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Open Access Publications from the University of California

Land Use and Quality of Life in 45 Israeli Cities

  • Author(s): Becker, Sarah J.
  • et al.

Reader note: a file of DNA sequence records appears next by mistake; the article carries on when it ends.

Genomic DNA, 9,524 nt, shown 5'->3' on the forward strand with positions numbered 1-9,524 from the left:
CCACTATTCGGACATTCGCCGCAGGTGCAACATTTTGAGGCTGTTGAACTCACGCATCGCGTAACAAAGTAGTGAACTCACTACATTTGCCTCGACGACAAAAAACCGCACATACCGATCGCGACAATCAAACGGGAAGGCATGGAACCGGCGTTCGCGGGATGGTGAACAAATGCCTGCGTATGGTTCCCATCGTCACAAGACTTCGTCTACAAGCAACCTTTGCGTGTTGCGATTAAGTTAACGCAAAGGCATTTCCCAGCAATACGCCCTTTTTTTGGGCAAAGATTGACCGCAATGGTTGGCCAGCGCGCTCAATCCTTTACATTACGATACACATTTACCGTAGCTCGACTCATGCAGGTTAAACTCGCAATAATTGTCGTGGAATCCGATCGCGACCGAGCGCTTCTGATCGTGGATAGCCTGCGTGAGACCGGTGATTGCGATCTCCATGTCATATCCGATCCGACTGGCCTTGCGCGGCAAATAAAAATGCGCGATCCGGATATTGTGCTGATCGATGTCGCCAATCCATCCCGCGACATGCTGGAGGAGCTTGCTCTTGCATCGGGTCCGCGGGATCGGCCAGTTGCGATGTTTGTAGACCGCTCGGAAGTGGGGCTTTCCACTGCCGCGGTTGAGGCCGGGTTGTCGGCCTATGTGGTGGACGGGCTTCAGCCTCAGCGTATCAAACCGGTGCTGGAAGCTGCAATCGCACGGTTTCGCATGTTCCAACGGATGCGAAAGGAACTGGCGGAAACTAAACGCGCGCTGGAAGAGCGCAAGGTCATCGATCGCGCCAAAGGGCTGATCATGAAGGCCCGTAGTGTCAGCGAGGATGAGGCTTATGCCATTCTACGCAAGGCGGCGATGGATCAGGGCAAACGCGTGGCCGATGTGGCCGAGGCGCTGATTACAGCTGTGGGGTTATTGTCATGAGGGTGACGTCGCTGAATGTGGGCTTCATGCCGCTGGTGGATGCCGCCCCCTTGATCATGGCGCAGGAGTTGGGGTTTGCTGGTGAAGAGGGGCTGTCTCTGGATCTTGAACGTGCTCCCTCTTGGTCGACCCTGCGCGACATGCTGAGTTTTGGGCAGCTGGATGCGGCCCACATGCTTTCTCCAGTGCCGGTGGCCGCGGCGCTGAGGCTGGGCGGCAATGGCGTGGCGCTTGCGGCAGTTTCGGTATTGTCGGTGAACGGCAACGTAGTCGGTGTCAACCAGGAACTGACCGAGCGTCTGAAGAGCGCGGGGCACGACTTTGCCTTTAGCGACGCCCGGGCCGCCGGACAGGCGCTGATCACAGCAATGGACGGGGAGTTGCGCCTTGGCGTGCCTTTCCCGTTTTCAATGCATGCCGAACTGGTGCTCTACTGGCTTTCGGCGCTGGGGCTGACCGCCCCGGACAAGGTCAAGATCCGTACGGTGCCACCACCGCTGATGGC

This research tested the hypothesis that a latent construct of quality of life (QOL) in Israel is predictable from key socioeconomic and environmental variables associated with land use across 45 cities. Data were acquired from the Israel Central Bureau of Statistics, the International Policy Institute for Counter-Terrorism, and Landsat 7. The environmental variables included the Normalized Difference Vegetation Index (NDVI) and percent of built land. Demographic and socioeconomic variables included average income per capita (between 672 and 4,569 shekels/month), percent of new motor vehicles (12.24-41.15%), median age (12-38 years of age), percent of students in each city between 20 and 29 years of age (0.10-34.57%), percent of families with 4 or more children (2.32-49.38%), population (9,302-646,279 inhabitants), and the number of violent terrorist attacks per city (0 -52 attacks in 1999). The socioeconomic and environmental data were evaluated using correlation coefficients and principal components analysis to characterize QOL. The NDVI showed a weak positive correlation with percent of built land (r = 0.130; p = 0.361) and strong correlations with average income per capita (r = 0.579; p = 0.000), median age (r = .388; p = 0.008), percent of new motor vehicles (r = 0.472,p = 0.001), percent of families with 4 or more children (r = -0.480; p = 0.001), and percent of people in each city between 20 and 29 years who are students (r = 0.532;p = 0.000). Percent of built land showed a significant relationship with median age (r = 0.352; p = 0.018) and percent of new motor vehicles (r= 0.337; p = 0.024). Principal components analysis supported the grouping of all socioeconomic variables, but interestingly, NDVI did not cluster with this group. Although NDVI correlates with specific socioeconomic variables, NDVI was not found in this study to be a predictor of QOL in the Israeli cities. These results demonstrate a quantifiable relationship between components of QOL and environmental characteristics that can aid policymakers in planning for emerging problems that impact human lives, such as climate change and drought within the context of variable socioeconomic factors.

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